Wednesday, August 25, 2010

A Slightly Different Scenario Post-Koken Decision from Judge Hertzberg Out of Allegheny County

I was recently advised of another post-Koken decision out of Allegheny County. This decision was actually handed down by Judge Alan Hertzberg back on February 17, 2010 in the case of Richner v. McCance and Erie Insurance Group, GD 09-2578, 2045 WDA 2009(Alleg. Co. Feb. 17, 2010, Hertzberg J.). This case was only just brought to my attention after the publication of my recent post-Koken article in The Pennsylvania Law Weekly in which I emphasized that these types of cases should be publicized benefit of the Bench and the Bar as a whole.

The Richner case originally involved the post-Koken scenario of a Plaintiff who sued both the third party tortfeasors and Erie as the UIM carrier under a single caption in the Allegheny County Court of Common Pleas.

Erie Insurance responded to the Complaint by filing Preliminary Objections arguing that, under the terms of the insurance policy, the Plaintiff was required to bring the UIM claim before an arbitration panel.

Separately, Erie, acting as a Plaintiff, filed a declaration judgment action in nearby Butler County against the injured party seeking a finding that Erie did not owe any duty to provide UIM benefits under the regular use exclusion.

Erie asserted that UIM coverage should be precluded under the non-owned vehicle regular use exclusion in the policy given that the Plaintiff regularly used his employer’s vehicle, which he was driving at the time of the subject accident. The injured party filed an Answer to Erie’s declaratory judgment action in Butler County asserting that the Butler County action should be dismissed or stayed under the doctrine of lis pendens.

Meanwhile, in the original Allegheny County action, the injured party filed an Amended Complaint in response to Erie’s First Set of Preliminary Objections. In the Amended Complaint, the Plaintiff reasserted the third party claims against the tortfeasors but also raised the same coverage dispute asserted by Erie in the Butler County action and sought a declaratory judgment from the Allegheny Court of Common Pleas on the issue. By this time, the injured party had agreed that the UIM claim should be resolved by way of an arbitration, assuming the regular use exclusion was found not to apply. As such, there was no UIM claim asserted in the Amended Complaint.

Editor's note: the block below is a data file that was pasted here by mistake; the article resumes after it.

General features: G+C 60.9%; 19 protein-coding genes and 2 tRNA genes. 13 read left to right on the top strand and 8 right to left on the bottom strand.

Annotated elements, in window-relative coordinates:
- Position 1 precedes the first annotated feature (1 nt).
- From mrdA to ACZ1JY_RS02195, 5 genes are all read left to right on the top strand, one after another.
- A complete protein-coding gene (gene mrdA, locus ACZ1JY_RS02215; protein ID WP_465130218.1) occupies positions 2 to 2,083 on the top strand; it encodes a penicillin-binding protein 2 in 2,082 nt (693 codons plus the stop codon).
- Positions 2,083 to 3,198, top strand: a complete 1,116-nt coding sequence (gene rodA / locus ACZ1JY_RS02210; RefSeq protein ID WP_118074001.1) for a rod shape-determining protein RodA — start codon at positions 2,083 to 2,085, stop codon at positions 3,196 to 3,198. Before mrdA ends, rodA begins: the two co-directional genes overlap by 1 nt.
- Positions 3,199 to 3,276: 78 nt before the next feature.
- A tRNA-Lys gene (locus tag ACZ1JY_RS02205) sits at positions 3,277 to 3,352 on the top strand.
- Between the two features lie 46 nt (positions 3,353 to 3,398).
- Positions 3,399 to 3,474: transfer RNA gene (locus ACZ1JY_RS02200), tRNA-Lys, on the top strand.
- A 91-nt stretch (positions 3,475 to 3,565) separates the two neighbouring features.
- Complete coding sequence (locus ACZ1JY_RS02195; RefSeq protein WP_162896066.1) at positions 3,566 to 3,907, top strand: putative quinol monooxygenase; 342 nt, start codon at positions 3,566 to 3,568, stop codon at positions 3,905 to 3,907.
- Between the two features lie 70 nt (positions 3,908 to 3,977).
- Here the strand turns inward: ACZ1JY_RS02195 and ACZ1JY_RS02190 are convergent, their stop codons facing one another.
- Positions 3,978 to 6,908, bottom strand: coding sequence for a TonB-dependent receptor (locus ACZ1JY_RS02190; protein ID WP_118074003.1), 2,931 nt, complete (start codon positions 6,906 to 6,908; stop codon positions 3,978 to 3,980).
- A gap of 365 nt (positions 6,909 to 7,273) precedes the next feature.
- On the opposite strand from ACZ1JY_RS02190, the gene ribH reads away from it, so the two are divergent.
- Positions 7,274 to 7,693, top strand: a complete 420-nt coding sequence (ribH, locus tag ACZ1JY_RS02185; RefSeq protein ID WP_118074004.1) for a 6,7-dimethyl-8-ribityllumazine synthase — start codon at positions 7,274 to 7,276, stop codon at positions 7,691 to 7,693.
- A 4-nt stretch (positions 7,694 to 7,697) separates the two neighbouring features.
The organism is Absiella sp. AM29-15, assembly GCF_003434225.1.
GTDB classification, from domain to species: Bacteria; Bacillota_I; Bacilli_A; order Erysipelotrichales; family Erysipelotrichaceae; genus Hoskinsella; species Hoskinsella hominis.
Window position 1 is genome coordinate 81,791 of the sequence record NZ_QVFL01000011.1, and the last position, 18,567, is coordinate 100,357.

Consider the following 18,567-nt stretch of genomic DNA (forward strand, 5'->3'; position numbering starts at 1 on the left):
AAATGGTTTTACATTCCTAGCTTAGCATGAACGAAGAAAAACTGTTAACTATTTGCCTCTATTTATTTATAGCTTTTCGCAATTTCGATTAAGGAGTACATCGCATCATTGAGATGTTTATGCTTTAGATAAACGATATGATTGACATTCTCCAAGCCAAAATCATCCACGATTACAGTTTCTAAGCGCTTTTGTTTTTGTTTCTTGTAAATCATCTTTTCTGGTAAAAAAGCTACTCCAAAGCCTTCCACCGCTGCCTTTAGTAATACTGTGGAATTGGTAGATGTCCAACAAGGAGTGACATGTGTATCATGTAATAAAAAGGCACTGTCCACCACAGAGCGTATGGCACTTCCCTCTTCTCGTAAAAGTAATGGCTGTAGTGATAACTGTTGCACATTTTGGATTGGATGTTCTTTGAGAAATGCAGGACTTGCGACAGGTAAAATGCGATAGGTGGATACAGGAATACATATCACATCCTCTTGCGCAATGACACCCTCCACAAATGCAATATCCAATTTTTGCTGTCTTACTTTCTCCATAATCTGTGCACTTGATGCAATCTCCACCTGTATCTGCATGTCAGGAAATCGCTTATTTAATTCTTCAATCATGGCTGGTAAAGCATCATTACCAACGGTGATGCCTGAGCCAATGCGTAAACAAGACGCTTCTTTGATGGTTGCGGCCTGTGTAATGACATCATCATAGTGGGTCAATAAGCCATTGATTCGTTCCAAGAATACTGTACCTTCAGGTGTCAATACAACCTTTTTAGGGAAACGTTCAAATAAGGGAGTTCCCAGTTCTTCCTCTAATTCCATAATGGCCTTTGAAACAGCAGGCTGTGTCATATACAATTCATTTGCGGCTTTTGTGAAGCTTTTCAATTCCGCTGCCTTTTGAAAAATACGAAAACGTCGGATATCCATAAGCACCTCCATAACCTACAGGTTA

Erie responded to the injured party’s Amended Complaint in Allegheny County with the filing of a Second Set of Preliminary Objections. Those Preliminary Objections essentially argued that the pending litigation in Butler County was filed first and should therefore be the action that resolves the coverage dispute. Erie also asserted that the Plaintiff had misjoined Erie in this action against the third party tortfeasors.

On October 30, 2009, Judge Hertzberg issued an Order overruling Erie’s Preliminary Objections. Thereafter, Erie filed a Notice of Appeal along with a concise statement of errors complained of on appeal. Erie again raised the same two arguments noted in the second set of Preliminary Objections noted above.

On February 17, 2010, Judge Hertzberg issued this Rule 1925 Opinion on the issues presented.

In his Opinion, Judge Hertzberg initially asserted that the appeal was improper as the Order overruling the Preliminary Objections was not an appealable Order.

Turning to the merits of the arguments raised, Judge Hertzberg reviewed the doctrine of lis pendens and the 3-pronged test for successfully pleading lis pendens as a defense to a cause of action. Applying that test, Judge Hertzberg held that he did not err in overruling the Preliminary Objections of Erie on the theory of lis pendens.

With respect to Erie’s argument that the injured party’s claim should be dismissed because Erie was misjoined in the Plaintiff’s tort action, Judge Hertzberg noted that Pa. R.C.P. 2229(b) allows for the joinder of Defendants involved in matters arising out of the same transaction, occurrence, or series of transactions or occurrences and involving common questions or law or fact.

Significantly, in reviewing this issue, Judge Hertzberg cited in his Opinion my Pennsylvania Law Weekly article “Two Roads Diverged,” 32 PLW 1355 (No. 30, 2009), and noted that there were two schools of thought on this issue of consolidation versus severance of post-Koken matters.

After reviewing the Post-Koken cases in existence at the time of this decision, Judge Hertzberg decided to allow the claims and issues presented to proceed in a consolidated fashion under a single lawsuit. However, he also noted that, should the third party negligence claim not resolve prior to trial, there would still exist the opportunity to bifurcate and postpone the trial on the UIM exclusion/coverage declaratory judgment issue while awaiting the outcome of trial on the negligence issue.

It appears from the Opinion that Judge Hertzberg was influenced to rule in this fashion by the issue of whether or not “insurance” should be allowed in the negligence claim against the third party tortfeasor. By asserting that the insurance coverage question could be bifurcated from the third party negligence trial at the last moment, Judge Hertzberg recognized the general rule that evidence of insurance coverage is not admissible in negligence cases pursuant to Pa. R.E. 411.

I thank the Honorable Alan Hertzberg for forwarding this case to my attention for publication.

Anyone desiring a copy of this Opinion may contact me at dancummins@comcast.net.

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